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June 17, 1998

Risk of Fetal Anomalies With Exposure to Selective Serotonin Reuptake Inhibitors

Author Affiliations

Margaret A.WinkerMD, Senior EditorIndividualAuthorPhil B.FontanarosaMD, Senior EditorIndividualAuthor


Copyright 1998 American Medical Association. All Rights Reserved. Applicable FARS/DFARS Restrictions Apply to Government Use.1998

JAMA. 1998;279(23):1873. doi:10-1001/pubs.JAMA-ISSN-0098-7484-279-23-jbk0617

To the Editor.— I congratulate Dr Kulin and colleagues1 for undertaking the daunting task of data collection from 9 teratology information centers. This is important information for practitioners who care for pregnant women with major depression. However, I have some concerns regarding the study design and conclusions.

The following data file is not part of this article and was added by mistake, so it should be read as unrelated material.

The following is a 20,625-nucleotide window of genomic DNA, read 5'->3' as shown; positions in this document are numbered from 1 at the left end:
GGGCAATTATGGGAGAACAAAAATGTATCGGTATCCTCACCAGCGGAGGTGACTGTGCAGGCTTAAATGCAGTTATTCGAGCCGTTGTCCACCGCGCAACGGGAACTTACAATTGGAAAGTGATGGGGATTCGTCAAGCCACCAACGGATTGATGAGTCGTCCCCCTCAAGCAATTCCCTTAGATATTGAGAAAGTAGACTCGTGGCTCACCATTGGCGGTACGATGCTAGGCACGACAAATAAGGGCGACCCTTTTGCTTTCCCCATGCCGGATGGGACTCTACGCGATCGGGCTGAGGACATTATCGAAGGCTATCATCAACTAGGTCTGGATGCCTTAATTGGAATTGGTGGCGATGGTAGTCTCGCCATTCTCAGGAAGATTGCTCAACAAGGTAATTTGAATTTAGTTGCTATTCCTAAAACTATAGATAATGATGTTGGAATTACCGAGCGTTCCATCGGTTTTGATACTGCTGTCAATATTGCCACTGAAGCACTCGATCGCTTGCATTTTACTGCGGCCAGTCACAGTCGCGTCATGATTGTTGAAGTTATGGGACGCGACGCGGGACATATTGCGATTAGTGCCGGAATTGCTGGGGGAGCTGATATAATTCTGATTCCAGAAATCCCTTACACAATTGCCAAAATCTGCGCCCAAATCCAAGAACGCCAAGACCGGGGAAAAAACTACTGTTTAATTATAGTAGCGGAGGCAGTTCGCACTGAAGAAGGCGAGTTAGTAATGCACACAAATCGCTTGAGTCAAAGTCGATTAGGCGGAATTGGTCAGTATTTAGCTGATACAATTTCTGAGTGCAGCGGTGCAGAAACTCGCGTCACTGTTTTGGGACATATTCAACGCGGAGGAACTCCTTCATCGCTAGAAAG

Ascertainment of SSRI exposure comes from self-reporting by women to teratology centers. Although this seems to be a reasonable approach, this may represent a skewed population with a lesser degree of depression (and potentially decreased drug exposure). Severely depressed, hospitalized patients may lack either the energy or the degree of cognitive functioning needed to voluntarily call a teratology hotline. However, I have greater concern with the choice of the control group. Pregnant women with concerns of teratogen exposure (even if deemed nonsignificant at a later date) do not represent a "low-risk" control population. Indeed, the high risk of "major" anomalies (3.8%) in this control group confirms that conclusion. A more appropriate control group would be random selection of women from a low-risk or routine prenatal clinic. Another interesting control group would be women with major depression who are treated with tricyclic antidepressants since the choice for women with major depression for the study groups should be those taking an SSRI or a tricyclic, not an SSRI or no medication.

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